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Bill George

Harvard Business School Professor, former Medtronic CEO

Leadership Lesson: Can you be a great leader and great manager at the same time?

By Tom Zender
Contributing writer
Sep 30, 2021

“Leaders are people who do the right thing; managers are people who do things right.” – Warren Bennis, American professor, author

It depends upon the situation. In a startup and small organization, the leader will likely need to be a manager, too. But in the larger organization, the leader will need to give overall management responsibility to a chief operating officer.

Most of all, it is critical to understand the primary roles of leaders and managers. They are not the same.

Contrasting leader and manager roles

Here are some primary distinctions for leaders and managers. These are generalized views and they sometimes cross over between the two:

  • Leaders lead people. Managers manage processes.
  • Leaders create and communicate the vision. Managers implement the vision.
  • Leaders take the first step. Managers take the next step.
  • Leaders ask “why” and “what.” Managers ask “how” and “when.”
  • Leaders align people. Managers organize people.
  • Leaders motivate and inspire. Managers administrate and direct.
  • Leaders mentor, teach and pull the team. Managers coach, show, and push the team.
  • Leaders challenge the status quo. Managers work with the status quo.
  • Leaders unleash potential. Managers coordinate resources.

This does not mean that leaders are more important than

Differences and similarities
The contrasts do not mean that leaders and managers cannot share characteristics and behaviors – in different measures. There can be leaders at every level of the organization, not just the CEO. Individual employees in a company can be excellent leaders. A CEO might be a great leader, but not a strong manager.

The truth is that we need both great leaders and great
managers. This does not mean at all that managers have lesser values than leaders. And, there are leaders at every level of an organization. Including individual employees. We need both leaders and managers.

Those who are both
Some great visionary leaders also dig deep into details – their industry and organization – so that they could dream and lead, and manage the minutia. Harvard Business Review noted several of them: Francis Ford Coppola (film), Steve Jobs (Apple), Ann Mulcahy (Xerox). The former leader of Medtronic, Bill George, spent 75% of his time during the first nine months in his job watching surgeons put Medtronic devices in their patients – and he talked with doctors, nurses, patient family members, and hospital executives to learn in-depth the details of his industry and customers. This was management work in addition to his leadership role.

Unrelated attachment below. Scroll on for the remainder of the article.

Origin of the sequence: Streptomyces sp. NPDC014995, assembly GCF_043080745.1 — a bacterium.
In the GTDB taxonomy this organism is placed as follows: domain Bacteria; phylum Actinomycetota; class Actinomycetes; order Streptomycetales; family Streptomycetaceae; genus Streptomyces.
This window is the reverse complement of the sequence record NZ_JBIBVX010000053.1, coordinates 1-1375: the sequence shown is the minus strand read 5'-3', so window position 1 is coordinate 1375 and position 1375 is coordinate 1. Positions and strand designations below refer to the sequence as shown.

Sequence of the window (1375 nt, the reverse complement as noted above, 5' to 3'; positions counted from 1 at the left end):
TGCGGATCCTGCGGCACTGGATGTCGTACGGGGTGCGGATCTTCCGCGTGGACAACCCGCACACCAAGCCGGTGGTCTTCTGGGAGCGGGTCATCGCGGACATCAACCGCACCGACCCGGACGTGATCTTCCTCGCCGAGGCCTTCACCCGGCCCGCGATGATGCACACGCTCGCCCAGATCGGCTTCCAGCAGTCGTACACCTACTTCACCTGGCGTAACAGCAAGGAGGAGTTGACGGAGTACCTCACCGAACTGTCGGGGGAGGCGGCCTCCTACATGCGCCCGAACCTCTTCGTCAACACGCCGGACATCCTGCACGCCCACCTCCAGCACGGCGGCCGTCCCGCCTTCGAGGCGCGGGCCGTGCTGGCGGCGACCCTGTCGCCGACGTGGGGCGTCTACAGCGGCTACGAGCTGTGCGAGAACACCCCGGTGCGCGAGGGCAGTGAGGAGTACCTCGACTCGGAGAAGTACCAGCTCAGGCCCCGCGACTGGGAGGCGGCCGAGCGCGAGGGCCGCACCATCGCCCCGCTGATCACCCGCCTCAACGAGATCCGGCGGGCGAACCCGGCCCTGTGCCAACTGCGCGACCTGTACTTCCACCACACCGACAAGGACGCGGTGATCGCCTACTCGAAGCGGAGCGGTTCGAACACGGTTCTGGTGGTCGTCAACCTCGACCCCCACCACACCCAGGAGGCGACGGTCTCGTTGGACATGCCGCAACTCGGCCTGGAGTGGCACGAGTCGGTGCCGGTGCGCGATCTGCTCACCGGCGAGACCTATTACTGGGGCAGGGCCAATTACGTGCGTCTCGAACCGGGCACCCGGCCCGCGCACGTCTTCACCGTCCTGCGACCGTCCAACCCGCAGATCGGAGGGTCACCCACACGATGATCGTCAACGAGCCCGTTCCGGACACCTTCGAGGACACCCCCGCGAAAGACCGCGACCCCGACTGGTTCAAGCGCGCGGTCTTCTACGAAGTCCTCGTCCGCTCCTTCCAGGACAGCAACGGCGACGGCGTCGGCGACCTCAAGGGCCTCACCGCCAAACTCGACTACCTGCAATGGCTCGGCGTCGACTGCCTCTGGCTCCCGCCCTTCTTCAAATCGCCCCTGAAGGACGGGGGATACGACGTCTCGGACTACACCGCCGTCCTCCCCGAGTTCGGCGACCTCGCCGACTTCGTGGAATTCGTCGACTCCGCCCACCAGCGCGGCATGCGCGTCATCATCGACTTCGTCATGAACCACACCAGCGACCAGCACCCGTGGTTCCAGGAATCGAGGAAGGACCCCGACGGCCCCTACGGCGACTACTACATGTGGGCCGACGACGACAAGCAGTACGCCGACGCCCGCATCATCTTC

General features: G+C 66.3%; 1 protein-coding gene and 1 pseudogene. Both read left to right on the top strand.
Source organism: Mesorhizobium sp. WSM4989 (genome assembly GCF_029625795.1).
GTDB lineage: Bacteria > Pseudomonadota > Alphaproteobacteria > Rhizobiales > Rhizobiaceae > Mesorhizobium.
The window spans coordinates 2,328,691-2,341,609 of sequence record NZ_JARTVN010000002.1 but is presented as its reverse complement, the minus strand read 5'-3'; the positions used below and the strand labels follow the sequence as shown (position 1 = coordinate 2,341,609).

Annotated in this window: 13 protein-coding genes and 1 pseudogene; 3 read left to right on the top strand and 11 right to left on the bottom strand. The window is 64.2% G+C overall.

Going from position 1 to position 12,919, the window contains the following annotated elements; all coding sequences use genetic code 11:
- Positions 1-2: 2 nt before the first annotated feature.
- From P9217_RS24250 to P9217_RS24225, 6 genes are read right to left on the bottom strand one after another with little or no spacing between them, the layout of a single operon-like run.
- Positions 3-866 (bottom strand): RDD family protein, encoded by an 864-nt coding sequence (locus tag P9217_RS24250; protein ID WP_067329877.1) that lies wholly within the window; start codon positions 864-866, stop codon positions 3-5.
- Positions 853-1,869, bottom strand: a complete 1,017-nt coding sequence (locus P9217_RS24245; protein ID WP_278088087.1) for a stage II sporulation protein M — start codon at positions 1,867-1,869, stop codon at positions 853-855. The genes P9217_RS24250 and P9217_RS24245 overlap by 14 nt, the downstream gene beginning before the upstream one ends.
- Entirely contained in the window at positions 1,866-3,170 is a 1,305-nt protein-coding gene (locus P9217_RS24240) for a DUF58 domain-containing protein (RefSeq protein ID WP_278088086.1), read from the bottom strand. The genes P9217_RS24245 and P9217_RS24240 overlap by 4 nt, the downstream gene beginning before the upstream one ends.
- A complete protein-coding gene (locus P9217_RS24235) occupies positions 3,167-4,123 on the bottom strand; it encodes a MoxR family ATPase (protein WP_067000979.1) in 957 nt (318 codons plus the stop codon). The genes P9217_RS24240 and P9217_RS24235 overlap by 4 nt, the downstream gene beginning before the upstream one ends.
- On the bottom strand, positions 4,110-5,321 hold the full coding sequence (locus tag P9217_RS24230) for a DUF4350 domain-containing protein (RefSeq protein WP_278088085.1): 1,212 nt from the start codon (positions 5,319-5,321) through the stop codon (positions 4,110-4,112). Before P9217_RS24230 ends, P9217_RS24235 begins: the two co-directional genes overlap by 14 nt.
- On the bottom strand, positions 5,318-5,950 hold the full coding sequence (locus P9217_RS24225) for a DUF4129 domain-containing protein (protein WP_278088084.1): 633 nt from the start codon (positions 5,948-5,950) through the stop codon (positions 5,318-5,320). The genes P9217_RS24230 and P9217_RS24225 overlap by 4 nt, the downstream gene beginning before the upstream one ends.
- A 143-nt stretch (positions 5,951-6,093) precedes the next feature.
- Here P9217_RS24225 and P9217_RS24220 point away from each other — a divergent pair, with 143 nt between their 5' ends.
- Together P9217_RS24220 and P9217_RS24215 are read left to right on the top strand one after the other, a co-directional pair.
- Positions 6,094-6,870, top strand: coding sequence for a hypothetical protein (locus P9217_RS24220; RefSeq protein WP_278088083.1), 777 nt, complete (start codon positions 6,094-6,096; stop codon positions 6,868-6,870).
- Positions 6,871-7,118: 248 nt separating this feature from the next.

The bottom line
There are leaders, there are managers, and sometimes they are the same person. Learn the characteristics and behaviors of each. Then, strive to be both.
Tom Zender is a Phoenix business coach and CEO mentor

This content was originally published on on 9/30/21.

McKinsey: Lessons in Leadership and Well-Being from Bill George

“When I was 32, life was very stressful,” says Bill George. “I was traveling all the time, my wife was working, we had a young child at home, and another on the way. It was a very stressful time.” It’s perhaps a good thing that it was. To cope, Bill took a transcendental meditation course, which inspired a daily practice that the former Medtronic CEO and Harvard Business School professor continues to this day.

His example has now inspired a generation of business and organizational leaders everywhere to embrace humble, authentic, and inclusive styles of leadership. In his recent book True North: Discover Your Authentic Leadership, 125 of them share what they’ve learned through their successes, failures, and tragedies.

Across the challenges of the past 15 months, we’ve seen many of our colleagues and clients embrace the importance of well-being. Our global leader of industry practices, Liz Hilton Segel, recently invited Bill to join McKinsey senior partners Manish Chopra and Ryan Davies for an in-depth conversation on well-being: how to create it, protect it, and grow it on our teams and in our lives. In the edited excerpts that follow, we share some of Bill’s most memorable insight and advice from the session.

Authentic leadership and well-being

Leaders need to adapt to the era. If they don’t adapt to the era they’re in, they will not be effective. But they need to do so authentically, and I think it does require a sense of well-being. To me, that’s what’s required to be a great leader.

It’s not just something you do off the job, it’s something you do on the job. You can always tell when you’re engaging with someone whether they have that sense or whether they’re so stressed out they really aren’t focused on you.

As a leader, you want to give encouragement to the people you work with to bring their ideas forth, to be real people, to be authentic and to be mindful and to have their own practices and give them the opportunity to do that.